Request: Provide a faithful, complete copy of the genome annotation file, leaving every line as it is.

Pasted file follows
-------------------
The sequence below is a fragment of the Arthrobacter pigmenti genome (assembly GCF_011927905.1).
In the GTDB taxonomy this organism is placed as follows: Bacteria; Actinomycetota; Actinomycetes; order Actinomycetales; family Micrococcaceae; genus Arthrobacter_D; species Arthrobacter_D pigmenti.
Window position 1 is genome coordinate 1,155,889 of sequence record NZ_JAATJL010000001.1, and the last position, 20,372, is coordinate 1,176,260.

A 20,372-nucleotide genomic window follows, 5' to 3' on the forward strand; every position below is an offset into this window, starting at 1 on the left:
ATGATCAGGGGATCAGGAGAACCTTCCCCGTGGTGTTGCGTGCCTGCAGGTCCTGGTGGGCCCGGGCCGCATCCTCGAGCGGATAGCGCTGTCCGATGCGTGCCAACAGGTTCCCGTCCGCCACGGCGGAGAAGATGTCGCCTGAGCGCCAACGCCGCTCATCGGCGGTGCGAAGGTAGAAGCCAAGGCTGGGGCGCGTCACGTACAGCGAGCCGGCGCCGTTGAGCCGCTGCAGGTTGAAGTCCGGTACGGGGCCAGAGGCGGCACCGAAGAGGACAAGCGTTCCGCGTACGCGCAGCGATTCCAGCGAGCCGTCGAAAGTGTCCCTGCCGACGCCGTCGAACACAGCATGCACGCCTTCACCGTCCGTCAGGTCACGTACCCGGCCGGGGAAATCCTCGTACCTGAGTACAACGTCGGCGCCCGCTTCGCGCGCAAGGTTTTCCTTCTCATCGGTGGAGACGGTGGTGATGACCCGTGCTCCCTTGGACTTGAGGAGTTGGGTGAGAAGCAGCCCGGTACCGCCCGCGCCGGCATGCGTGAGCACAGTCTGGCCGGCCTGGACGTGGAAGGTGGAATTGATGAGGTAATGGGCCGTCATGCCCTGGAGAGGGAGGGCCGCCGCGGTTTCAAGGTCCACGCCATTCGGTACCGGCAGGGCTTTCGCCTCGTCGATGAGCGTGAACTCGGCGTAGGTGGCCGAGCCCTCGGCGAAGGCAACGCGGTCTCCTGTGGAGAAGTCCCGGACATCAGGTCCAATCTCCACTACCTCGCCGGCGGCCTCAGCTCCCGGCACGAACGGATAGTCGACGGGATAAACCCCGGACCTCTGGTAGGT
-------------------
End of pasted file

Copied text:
The sequence below is a fragment of the Arthrobacter pigmenti genome (assembly GCF_011927905.1).
In the GTDB taxonomy this organism is placed as follows: Bacteria; Actinomycetota; Actinomycetes; order Actinomycetales; family Micrococcaceae; genus Arthrobacter_D; species Arthrobacter_D pigmenti.
Window position 1 is genome coordinate 1,155,889 of sequence record NZ_JAATJL010000001.1, and the last position, 20,372, is coordinate 1,176,260.

A 20,372-nucleotide genomic window follows, 5' to 3' on the forward strand; every position below is an offset into this window, starting at 1 on the left:
ATGATCAGGGGATCAGGAGAACCTTCCCCGTGGTGTTGCGTGCCTGCAGGTCCTGGTGGGCCCGGGCCGCATCCTCGAGCGGATAGCGCTGTCCGATGCGTGCCAACAGGTTCCCGTCCGCCACGGCGGAGAAGATGTCGCCTGAGCGCCAACGCCGCTCATCGGCGGTGCGAAGGTAGAAGCCAAGGCTGGGGCGCGTCACGTACAGCGAGCCGGCGCCGTTGAGCCGCTGCAGGTTGAAGTCCGGTACGGGGCCAGAGGCGGCACCGAAGAGGACAAGCGTTCCGCGTACGCGCAGCGATTCCAGCGAGCCGTCGAAAGTGTCCCTGCCGACGCCGTCGAACACAGCATGCACGCCTTCACCGTCCGTCAGGTCACGTACCCGGCCGGGGAAATCCTCGTACCTGAGTACAACGTCGGCGCCCGCTTCGCGCGCAAGGTTTTCCTTCTCATCGGTGGAGACGGTGGTGATGACCCGTGCTCCCTTGGACTTGAGGAGTTGGGTGAGAAGCAGCCCGGTACCGCCCGCGCCGGCATGCGTGAGCACAGTCTGGCCGGCCTGGACGTGGAAGGTGGAATTGATGAGGTAATGGGCCGTCATGCCCTGGAGAGGGAGGGCCGCCGCGGTTTCAAGGTCCACGCCATTCGGTACCGGCAGGGCTTTCGCCTCGTCGATGAGCGTGAACTCGGCGTAGGTGGCCGAGCCCTCGGCGAAGGCAACGCGGTCTCCTGTGGAGAAGTCCCGGACATCAGGTCCAATCTCCACTACCTCGCCGGCGGCCTCAGCTCCCGGCACGAACGGATAGTCGACGGGATAAACCCCGGACCTCTGGTAGGT